The 42 mile long line between Fort William and Mallaig is one of the greatest railway journeys in the world. As it weaves its way through the beauty of the West Highlands, skirting lochs, clinging to hillsides, crossing over rivers and glens, through cuttings and tunnels it passes many natural and man-made 'extremes' along the way.The journey starts beneath Ben Nevis, the highest mountain in Britain, at the largest town in the West Highlands, Fort William. On the outskirts of the town it passes over the Caledonian Canal on a swing bridge at the foot of Neptune's Staircase, a set of eight locks which is the longest staircase lock in Great Britain. As it heads towards the banks of Loch Eil, the western sea entrance of the Caledonian Canal comes into view at Corpach.Glenfinnan is famous for one of the world's most recognisable structures, the twenty-one arch concrete viaduct immortalised in the 'Harry Potter' films. From it, the view along Loch Shiel, beyond the monument, is arguably the finest from any railway. The station houses a fascinating museum dedicated to the history of the line.The journey continues over the line's summit and along the banks of Loch Eilt, passed Lochailort, The White Chapel at Polnish and Loch Dubh.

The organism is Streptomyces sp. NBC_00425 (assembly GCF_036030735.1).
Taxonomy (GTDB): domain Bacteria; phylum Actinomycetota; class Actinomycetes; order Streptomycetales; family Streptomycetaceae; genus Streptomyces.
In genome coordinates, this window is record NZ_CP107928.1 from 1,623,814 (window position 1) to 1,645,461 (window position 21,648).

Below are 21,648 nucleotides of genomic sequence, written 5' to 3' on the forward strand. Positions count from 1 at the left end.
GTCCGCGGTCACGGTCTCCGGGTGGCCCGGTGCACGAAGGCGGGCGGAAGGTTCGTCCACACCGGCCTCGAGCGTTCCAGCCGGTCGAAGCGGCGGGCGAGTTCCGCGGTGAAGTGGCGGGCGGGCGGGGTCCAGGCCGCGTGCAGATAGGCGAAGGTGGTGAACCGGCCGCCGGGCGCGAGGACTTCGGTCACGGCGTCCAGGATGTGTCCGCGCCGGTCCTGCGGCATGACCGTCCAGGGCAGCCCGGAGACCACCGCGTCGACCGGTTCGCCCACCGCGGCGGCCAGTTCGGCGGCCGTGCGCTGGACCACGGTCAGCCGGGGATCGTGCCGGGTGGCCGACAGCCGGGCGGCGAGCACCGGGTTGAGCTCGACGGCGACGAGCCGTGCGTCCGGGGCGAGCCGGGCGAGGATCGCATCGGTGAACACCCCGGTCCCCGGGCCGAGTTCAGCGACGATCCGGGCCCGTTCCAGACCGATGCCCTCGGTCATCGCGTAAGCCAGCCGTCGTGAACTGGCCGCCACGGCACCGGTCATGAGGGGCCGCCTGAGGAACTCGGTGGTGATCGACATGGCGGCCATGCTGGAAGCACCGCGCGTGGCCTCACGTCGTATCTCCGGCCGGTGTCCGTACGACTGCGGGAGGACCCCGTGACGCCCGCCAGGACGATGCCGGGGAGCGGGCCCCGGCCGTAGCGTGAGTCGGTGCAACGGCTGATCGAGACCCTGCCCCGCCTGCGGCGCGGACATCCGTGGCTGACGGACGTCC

The first glimpse of the Atlantic Ocean comes as the second concrete viaduct, at Loch nan Uamh, is crossed. Heading inland the 1 in 48 Beasdale Bank is tackled before arriving at Arisaig, the farthest west station on British Railways. Here there are views across to Loch nan Ceall.As the train approaches the penultimate station on the line at Morar, passengers are afforded stunning views of the white sands the area is famous for and the line crosses another viaduct that spans the River Morar. This is thought to be the shortest river in the British Isles and flows from Loch Morar, the deepest freshwater Loch in the United Kingdom. Journeys end is Mallaig, the main commercial fishing port on the west coast of Scotland and terminal for a network of ferry services to the Western Isles; most notably the Isle of Skye. Steam hauled excursions have been a regular sight along the route since 1984 and this photographic album captures the experience of a trip along this line and the wild and wonderful landscape through which it passes.